A Rare Breed: Manx Loaghtan Boot Socks to Knit

Sock knitters rejoice in the endless variety of sock yarns available today. From hand-painted hanks to gradient cakes, it’s a good time to be a sock knitter, indeed! But I’m a handspinner, too. So I appreciate the yarn companies that also include unusual wool breeds in their yarn offerings. Have you heard of the Manx Loaghtan breed?

In the November/December 2011 issue of PieceWork, contributor and former Spin Off editor, Deborah Robson shared a bit about the history of this sheep breed from the Isle of Man:

  • “In the Irish Sea, between the Welsh shore and Ireland, lies the 221-square-mile (572-sq-km), self-governed Isle of Man. Numerous northern peoples visited this island over the centuries, leaving there a sturdy population of sheep with general-purpose wool in colors, including white, gray, black, and brown. Manx sheep still exist today despite a close call with improvement-compelled eradication, but only brown ones have endured. It’s a lovely brown, in a variety of shades (loaghtan is Manx for ‘mouse brown’ or ‘burnt brown’), but the white, gray, and black wools of history have been lost.
  • “Manx wool is a mid-range type, suitable for making warm and serviceable mittens, hats, sweaters, socks, and woven tweeds. Like some of the other Northern European Short-Tailed breeds, the sheep shed their wool naturally.”
Manx Loaghtan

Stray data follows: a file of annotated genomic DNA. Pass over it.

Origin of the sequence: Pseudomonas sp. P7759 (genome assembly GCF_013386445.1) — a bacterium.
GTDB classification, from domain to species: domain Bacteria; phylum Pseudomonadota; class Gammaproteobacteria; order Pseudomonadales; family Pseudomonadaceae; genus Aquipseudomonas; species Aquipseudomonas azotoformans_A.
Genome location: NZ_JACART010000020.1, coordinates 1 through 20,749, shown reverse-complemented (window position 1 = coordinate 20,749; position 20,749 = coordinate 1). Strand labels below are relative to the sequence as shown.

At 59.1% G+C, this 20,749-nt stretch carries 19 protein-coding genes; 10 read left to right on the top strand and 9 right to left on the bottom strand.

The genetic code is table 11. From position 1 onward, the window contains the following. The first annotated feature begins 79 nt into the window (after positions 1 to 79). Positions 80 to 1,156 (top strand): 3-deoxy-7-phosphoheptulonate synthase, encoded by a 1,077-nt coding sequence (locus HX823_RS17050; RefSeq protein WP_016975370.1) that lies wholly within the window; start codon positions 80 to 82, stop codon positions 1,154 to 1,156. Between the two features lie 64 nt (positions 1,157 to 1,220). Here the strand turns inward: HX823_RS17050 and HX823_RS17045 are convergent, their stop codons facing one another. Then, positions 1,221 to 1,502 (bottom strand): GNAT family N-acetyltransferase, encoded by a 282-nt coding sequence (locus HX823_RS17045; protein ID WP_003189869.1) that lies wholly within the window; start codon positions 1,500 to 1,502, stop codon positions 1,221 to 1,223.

Ann Budd’s boot socks made with Manx Loaghtan yarn. Photo by Joe Coca.

As a companion project to Deborah Robson’s article, Ann Budd knitted a pair of boot socks with Manx Loaghtan yarn. Ann explains, “Worked with pure Manx Loaghtan yarn, these thick, cushy socks are designed to be worn in boots, but they can also be worn without boots as house slippers. A simple knit/purl pattern around the leg and along the instep adds textural interest. To prevent felting and shrinkage, handwash these special socks.”

Yarns featuring wool from rare breeds of sheep are usually only produced in small batches, so quantities are limited, but their production and the market it creates help to sustain the breeds and save them from extinction. “Why does that matter?” asks Deborah Robson. “If you have known only industrially processed wools and merino, it’s as if you have tasted only vanilla and chocolate ice cream and have never had a chance to try strawberry, rum custard, peppermint, or pistachio, or to learn perhaps that chocolate chocolate chip is your favorite flavor.”

To read more about Manx Loaghtan and make Ann Budd’s “Manx Loaghtan Boot Socks to Knit,” download a copy of the November/December 2011 issue of PieceWork. And for more on rare breeds, see our blog post “How a Handful of People Have Preserved Some Rare, Valuable Sheep and Their Wools.”


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